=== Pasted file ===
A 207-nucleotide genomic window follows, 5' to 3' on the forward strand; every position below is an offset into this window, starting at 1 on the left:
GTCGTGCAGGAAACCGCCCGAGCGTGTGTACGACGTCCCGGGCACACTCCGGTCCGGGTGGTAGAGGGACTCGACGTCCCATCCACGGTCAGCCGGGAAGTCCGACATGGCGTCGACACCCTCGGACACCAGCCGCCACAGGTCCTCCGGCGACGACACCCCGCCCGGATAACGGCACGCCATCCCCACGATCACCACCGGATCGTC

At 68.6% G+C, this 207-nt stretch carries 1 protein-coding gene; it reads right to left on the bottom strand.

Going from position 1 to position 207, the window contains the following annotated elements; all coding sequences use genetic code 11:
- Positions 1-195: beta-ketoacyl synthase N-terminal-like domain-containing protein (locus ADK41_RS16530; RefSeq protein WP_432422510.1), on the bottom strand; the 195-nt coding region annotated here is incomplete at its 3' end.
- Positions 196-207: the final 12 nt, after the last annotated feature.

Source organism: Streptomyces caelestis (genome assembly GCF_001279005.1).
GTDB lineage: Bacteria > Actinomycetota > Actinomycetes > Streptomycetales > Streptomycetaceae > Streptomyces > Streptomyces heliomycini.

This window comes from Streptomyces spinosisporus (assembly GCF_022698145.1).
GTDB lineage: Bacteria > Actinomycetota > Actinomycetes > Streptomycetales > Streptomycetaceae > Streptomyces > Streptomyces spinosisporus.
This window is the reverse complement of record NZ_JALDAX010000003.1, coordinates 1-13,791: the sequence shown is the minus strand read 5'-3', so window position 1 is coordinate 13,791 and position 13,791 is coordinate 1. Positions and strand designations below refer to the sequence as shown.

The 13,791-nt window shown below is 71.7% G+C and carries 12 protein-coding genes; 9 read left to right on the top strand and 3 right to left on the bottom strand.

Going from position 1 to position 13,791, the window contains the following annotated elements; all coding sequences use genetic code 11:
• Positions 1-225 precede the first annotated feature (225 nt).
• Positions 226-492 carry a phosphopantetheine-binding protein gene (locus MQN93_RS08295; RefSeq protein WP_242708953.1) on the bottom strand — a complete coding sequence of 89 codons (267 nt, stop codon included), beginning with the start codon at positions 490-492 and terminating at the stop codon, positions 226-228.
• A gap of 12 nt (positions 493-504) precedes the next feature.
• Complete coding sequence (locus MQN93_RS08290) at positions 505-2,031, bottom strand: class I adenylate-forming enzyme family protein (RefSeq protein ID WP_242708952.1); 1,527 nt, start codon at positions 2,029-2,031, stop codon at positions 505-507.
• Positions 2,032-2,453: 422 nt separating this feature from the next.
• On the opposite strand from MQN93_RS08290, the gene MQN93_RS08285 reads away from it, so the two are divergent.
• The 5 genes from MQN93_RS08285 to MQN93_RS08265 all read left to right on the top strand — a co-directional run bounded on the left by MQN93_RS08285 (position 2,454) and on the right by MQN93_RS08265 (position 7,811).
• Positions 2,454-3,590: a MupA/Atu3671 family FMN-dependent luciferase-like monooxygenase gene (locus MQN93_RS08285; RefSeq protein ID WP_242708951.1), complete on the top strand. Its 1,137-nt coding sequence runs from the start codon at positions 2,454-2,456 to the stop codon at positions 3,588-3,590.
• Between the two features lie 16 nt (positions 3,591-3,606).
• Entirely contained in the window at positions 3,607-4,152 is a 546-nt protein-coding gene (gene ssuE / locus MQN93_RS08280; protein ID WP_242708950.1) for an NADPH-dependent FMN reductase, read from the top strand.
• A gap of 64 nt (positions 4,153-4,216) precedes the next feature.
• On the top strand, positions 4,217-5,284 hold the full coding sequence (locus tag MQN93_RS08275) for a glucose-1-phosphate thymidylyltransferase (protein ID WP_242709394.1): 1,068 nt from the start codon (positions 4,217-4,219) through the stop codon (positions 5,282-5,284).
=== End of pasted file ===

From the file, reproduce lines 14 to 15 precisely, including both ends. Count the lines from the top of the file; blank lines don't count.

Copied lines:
• Positions 1-225 precede the first annotated feature (225 nt).
• Positions 226-492 carry a phosphopantetheine-binding protein gene (locus MQN93_RS08295; RefSeq protein WP_242708953.1) on the bottom strand — a complete coding sequence of 89 codons (267 nt, stop codon included), beginning with the start codon at positions 490-492 and terminating at the stop codon, positions 226-228.